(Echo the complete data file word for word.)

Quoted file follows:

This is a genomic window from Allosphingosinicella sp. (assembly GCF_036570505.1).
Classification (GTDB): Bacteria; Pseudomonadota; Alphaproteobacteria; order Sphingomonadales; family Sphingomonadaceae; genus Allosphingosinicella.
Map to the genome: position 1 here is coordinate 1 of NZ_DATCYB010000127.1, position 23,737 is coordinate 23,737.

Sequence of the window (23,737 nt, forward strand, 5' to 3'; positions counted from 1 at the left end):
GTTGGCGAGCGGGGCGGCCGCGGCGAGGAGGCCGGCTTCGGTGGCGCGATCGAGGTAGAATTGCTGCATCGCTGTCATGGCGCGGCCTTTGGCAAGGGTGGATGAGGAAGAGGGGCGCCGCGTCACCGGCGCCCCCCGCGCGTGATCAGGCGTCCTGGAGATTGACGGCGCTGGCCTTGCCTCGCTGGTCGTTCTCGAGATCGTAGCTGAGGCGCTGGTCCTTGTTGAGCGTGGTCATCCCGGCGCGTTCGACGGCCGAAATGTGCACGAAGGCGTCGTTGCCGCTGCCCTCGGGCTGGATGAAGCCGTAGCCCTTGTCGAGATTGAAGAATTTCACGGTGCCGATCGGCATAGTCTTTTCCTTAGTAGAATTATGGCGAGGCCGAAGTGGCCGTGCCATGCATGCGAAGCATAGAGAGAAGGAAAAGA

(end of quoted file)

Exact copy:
This is a genomic window from Allosphingosinicella sp. (assembly GCF_036570505.1).
Classification (GTDB): Bacteria; Pseudomonadota; Alphaproteobacteria; order Sphingomonadales; family Sphingomonadaceae; genus Allosphingosinicella.
Map to the genome: position 1 here is coordinate 1 of NZ_DATCYB010000127.1, position 23,737 is coordinate 23,737.

Sequence of the window (23,737 nt, forward strand, 5' to 3'; positions counted from 1 at the left end):
GTTGGCGAGCGGGGCGGCCGCGGCGAGGAGGCCGGCTTCGGTGGCGCGATCGAGGTAGAATTGCTGCATCGCTGTCATGGCGCGGCCTTTGGCAAGGGTGGATGAGGAAGAGGGGCGCCGCGTCACCGGCGCCCCCCGCGCGTGATCAGGCGTCCTGGAGATTGACGGCGCTGGCCTTGCCTCGCTGGTCGTTCTCGAGATCGTAGCTGAGGCGCTGGTCCTTGTTGAGCGTGGTCATCCCGGCGCGTTCGACGGCCGAAATGTGCACGAAGGCGTCGTTGCCGCTGCCCTCGGGCTGGATGAAGCCGTAGCCCTTGTCGAGATTGAAGAATTTCACGGTGCCGATCGGCATAGTCTTTTCCTTAGTAGAATTATGGCGAGGCCGAAGTGGCCGTGCCATGCATGCGAAGCATAGAGAGAAGGAAAAGA